By Jason Shetler
Here now is a list of the ten best free agent signings in Pirates history that ended up becoming a real bargain. The criteria of this list is not only the value of the contract, but also that player making an impact in the process.
10. Kenny Lofton: Throughout most of the 90’s, Kenny Lofton was one of the best center fielders in all of baseball. The Pirates signed the six-time All-Star in Spring Training of 2003 for $1.025 million to be a veteran stopgap following the huge disappointment of former top prospect Chad Hermansen. Lofton put up good numbers as the Bucs leadoff hitter, batting .277 with a .770 OPS. In late July that year, he was traded to the Chicago Cubs as part of the horrible Aramis Ramirez deal.
9. Jeff Suppan: Looking to add a veteran starting pitcher prior to the 2003 season, the Pirates brought in Jeff Suppan on a one-year contract for just $500,000. Suppan did very good work, as he posted a 3.57 ERA along with a 123 ERA+ in 21 starts. At the 2003 trade deadline, he was dealt to the Boston Red Sox, a deal in which the Pirates received Freddy Sanchez.
8. Ed Sprague: In the 1988 MLB Draft, Ed Sprague was a first round pick of the Toronto Blue Jays. He signed with the Pirates a decade later for $1.3 million to be the everyday third baseman. Sprague put up an OPS of .817 in 137 games, and was the Pirates All-Star representative in 1999.
7. Matt Stairs: Matt Stairs signed with the Bucs for $900,000 in December of 2002 to serve as a veteran bat off the bench. He played both first base and right field, but was used mostly in a pinch-hitting role. Stairs was very productive, posting a .950 OPS with an OPS+ of 142.
6. Reggie Sanders: Just like Kenny Lofton, Reggie Sanders signed on with the Pirates during the Spring of 2003. It was a one-year deal worth $1 million to be the regular right fielder. Sanders hit 31 home runs that year, which was the second highest single season total of his career, while he put up a .913 OPS and a 131 OPS+ in 130 games played.
5. Garrett Jones: In December of 2008, Garrett Jones signed with the Pirates on a minor league deal, which at the time was considered a depth move. After a strong showing in both Spring Training and AAA, Jones was called up to Pittsburgh in July of 2009, and was extremely impressive, as he posted a .938 OPS, a 146 OPS+ and a 2.7 WAR. He wound up finishing seventh in the NL Rookie of the Year voting that season. Jones was used mainly as platoon player during his five seasons with the Pirates, but was still performed decent with a 113 OPS+.
4. A.J. Burnett: The Pirates couldn’t have asked for more out of A.J. Burnett when they acquired him from the New York Yankees in 2012. After two very good seasons, Burnett announced that he would either re-sign with the Bucs or retire. In a surprise move, he inked a deal with the Philadelphia Phillies. Following a subpar year in 2014, Burnett returned to the Steel City last season on a one-year deal worth $8.5 million, which was less than the $12 million option he declined with the Phillies. He posted an ERA of 3.18 along with a 121 ERA+ and a 2.8 WAR in 26 starts while being named an All-Star for the first time in his 17 year Major League career.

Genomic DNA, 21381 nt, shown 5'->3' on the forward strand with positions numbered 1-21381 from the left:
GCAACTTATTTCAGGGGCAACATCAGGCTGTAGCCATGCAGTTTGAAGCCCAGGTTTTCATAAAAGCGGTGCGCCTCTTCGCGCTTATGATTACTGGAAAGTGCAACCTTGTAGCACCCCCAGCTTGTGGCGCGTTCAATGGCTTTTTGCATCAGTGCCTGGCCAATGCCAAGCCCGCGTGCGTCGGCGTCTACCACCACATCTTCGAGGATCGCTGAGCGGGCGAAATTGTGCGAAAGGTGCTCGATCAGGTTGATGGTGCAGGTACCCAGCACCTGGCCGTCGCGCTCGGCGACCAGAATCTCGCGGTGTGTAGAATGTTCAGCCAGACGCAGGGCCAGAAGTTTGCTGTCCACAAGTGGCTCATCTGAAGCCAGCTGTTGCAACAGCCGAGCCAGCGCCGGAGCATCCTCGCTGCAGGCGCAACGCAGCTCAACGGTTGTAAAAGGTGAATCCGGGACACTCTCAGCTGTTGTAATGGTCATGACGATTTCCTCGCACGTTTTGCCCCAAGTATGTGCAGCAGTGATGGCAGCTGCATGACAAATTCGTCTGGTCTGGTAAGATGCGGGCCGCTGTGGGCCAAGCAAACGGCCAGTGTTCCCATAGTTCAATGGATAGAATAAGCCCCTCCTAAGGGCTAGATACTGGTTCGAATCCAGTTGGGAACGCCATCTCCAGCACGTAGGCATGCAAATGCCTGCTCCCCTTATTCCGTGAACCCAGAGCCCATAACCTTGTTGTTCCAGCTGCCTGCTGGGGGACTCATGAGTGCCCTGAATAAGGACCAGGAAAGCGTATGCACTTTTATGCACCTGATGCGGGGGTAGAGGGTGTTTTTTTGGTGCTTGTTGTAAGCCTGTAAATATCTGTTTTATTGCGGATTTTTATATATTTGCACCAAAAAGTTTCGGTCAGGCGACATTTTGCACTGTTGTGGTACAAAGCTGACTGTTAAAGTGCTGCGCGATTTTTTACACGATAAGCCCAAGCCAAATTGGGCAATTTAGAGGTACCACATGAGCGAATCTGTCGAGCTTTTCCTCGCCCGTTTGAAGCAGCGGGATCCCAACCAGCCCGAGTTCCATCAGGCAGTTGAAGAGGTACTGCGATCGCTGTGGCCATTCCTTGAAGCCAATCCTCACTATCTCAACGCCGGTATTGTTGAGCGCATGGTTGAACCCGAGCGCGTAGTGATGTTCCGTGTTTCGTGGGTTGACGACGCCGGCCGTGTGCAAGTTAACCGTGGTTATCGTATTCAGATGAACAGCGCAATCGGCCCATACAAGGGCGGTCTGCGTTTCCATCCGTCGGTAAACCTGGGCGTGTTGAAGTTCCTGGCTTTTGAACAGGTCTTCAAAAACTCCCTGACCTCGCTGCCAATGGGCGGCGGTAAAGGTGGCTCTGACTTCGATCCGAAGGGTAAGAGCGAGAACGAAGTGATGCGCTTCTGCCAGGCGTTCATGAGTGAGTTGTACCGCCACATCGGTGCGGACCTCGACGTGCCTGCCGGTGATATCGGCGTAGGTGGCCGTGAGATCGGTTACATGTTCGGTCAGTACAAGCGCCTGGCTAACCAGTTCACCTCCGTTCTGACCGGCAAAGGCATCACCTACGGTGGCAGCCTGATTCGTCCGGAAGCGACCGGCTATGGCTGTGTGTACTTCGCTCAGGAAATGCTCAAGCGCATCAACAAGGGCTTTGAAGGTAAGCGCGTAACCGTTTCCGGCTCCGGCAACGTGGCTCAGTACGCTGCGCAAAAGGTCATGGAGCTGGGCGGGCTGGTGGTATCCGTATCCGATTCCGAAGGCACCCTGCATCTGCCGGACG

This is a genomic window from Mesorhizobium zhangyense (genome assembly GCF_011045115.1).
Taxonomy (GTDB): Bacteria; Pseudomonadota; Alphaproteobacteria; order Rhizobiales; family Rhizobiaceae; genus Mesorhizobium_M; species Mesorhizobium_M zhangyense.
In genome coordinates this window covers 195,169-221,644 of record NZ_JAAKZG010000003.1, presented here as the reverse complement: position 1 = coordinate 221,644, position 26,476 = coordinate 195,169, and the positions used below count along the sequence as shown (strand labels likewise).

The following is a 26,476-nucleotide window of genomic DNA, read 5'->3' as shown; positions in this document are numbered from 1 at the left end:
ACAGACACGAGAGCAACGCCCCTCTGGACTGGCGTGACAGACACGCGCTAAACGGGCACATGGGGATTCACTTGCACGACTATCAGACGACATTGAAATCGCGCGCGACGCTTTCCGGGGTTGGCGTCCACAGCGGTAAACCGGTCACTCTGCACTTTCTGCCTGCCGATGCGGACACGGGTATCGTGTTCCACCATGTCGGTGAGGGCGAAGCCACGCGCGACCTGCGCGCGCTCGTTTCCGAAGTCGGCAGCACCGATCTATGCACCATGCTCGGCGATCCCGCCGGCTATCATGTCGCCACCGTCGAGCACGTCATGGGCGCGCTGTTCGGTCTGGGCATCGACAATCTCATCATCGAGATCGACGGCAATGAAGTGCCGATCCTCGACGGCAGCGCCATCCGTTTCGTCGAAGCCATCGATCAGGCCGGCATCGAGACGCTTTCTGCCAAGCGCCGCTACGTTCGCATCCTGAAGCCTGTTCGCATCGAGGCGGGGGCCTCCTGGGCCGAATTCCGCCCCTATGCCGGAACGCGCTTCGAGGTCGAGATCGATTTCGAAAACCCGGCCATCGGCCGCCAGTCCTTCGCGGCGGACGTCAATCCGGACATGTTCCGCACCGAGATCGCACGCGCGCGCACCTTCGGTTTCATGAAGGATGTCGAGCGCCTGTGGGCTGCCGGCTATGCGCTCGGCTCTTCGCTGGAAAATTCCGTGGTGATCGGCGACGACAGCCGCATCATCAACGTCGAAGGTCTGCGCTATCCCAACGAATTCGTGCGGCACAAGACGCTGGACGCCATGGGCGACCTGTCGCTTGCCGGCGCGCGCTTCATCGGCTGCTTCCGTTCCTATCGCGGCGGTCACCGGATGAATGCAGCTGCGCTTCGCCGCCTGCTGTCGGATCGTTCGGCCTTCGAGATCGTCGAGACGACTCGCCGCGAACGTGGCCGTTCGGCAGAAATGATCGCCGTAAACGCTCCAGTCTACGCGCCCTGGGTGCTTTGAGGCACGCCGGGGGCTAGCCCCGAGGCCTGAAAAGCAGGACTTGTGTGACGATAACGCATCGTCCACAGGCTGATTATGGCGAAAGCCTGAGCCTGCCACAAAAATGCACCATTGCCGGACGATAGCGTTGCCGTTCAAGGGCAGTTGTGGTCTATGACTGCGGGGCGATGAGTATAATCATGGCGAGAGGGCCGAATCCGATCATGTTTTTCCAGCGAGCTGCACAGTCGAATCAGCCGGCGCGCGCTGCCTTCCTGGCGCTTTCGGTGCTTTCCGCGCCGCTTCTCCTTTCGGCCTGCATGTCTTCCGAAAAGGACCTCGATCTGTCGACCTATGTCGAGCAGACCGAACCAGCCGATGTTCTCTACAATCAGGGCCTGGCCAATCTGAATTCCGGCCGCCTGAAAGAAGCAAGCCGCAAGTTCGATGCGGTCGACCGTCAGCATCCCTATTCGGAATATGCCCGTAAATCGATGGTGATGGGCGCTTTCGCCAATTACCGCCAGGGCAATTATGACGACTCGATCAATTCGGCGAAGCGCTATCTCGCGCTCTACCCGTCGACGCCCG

3. Edinson Volquez: Following the departure of A.J. Burnett prior to 2014, the Pirates took on Edinson Volquez as a reclamation project for $5 million. Pitching coach Ray Searage worked his magical powers with Volquez, as he put up a career best 3.04 ERA with an ERA+ of 118 in 192.2 innings. The ERA was the lowest by a Pirates right-hander with at least 30 starts since Doug Drabek in 1991.
2. Russell Martin: One of the Pirates biggest needs in the offseason prior to 2013 was at catcher. The Bucs were aggressive and signed Russell Martin, who was the top free agent backstop on the open market. The contract was quite a bargain at two years and $17 million total. Martin was certainly a big part in helping the Pirates reach the postseason in 2013 and 2014. During those two seasons, he posted a .362 on base percentage. Behind the plate, Martin was an absolute force, throwing out runners 39% of the time, which was 11% above the league average.
1. Francisco Liriano: The Pirates best bargain signing goes to Francisco Liriano. After originally agreeing to a two-year deal for $14 million in December of 2012, Liriano injured his non-throwing arm. A revised deal was worked out a couple months later, which had Liriano making just $1 million for 2013 with a club option. He was superb that season, posting a 3.02 ERA in 26 starts, and was named the NL Comeback Player of the Year. The Pirates to no surprise at all exercised Liriano’s option, which was worth $6 million. In 2014, he put up 3.38 ERA in 29 starts. Prior to 2015, the Bucs re-signed him to a three-year deal at $39 million. Liriano has a 9.6 K/9 ratio since 2013, which is third best among NL starters behind only Clayton Kershaw and Stephen Strasburg.